#3: Does STIR/SHAKEN work only on the PSTN using SS7?  What about OTT calls?

Answer: STIR/SHAKEN depends on IP infrastructure and the certificate is lost when handing a call over to a legacy TDM network.  However, calls without a certificate can be flagged in the caller-ID by adding/substituting text in the caller-ID fields.   Other applications like Skype SIP trunks could pass this information too.

#4: Does the size of the SIP packet require carriers to use TCP instead of UDP?

Answer: No, the identity certificates do fit within a SIP/UDP INVITE packet.  However, there is a trend to consider SIP/TCP to handle traffic in the future.

#5: What role does TelcoBridges FreeSBC or Tmedia Gateways play?

Answer: When a call is originated, either the SBC or gateway passes the INVITE to the Authentication Server, which returns a signed SIP token to the SBC/gateway before passing the call to the network.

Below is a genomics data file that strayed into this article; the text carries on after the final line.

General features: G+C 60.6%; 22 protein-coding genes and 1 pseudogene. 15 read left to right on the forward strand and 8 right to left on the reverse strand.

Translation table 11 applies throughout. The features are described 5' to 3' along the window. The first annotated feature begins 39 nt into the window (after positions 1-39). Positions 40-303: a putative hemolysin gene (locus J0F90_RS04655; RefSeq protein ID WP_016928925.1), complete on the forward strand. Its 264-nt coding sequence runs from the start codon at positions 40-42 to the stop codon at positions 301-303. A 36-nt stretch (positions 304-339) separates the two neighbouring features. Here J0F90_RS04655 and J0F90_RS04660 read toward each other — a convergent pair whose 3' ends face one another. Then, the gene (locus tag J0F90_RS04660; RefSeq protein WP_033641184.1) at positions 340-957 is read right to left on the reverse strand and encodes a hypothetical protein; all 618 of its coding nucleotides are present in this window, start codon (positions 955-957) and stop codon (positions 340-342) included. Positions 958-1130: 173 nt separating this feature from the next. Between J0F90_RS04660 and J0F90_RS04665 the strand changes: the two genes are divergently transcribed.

There were many more great questions (22 in all!) – take a listen to the recorded webinar, available now in the FreeSBC Video Library

More insight into STIR/SHAKEN can be found in an Understanding STIR/SHAKEN article by TransNexus article

Interested in integrating STIR/SHAKEN into your network?  Request a consultation at the Discover SHAKEN workshop from TransNexus.

Caller-ID Spoofing – No, That’s Not Your Neighbor Calling

By Alan Percy, Senior Director of Product Marketing, TelcoBridges

The phone rings and the number looks familiar, just a few digits off from your own.  You wonder if a neighbor or possibly your child’s school calling, so you answer only to hear “Congratulations, you’ve been selected for a three night vacation package”   You’ve been tricked into answering by a Robocaller, using caller-ID spoofing.  Continue reading Caller-ID Spoofing – No, That’s Not Your Neighbor Calling

Building a Virtualized Session Border Controller

By Alan Percy, Senior Director of Product Marketing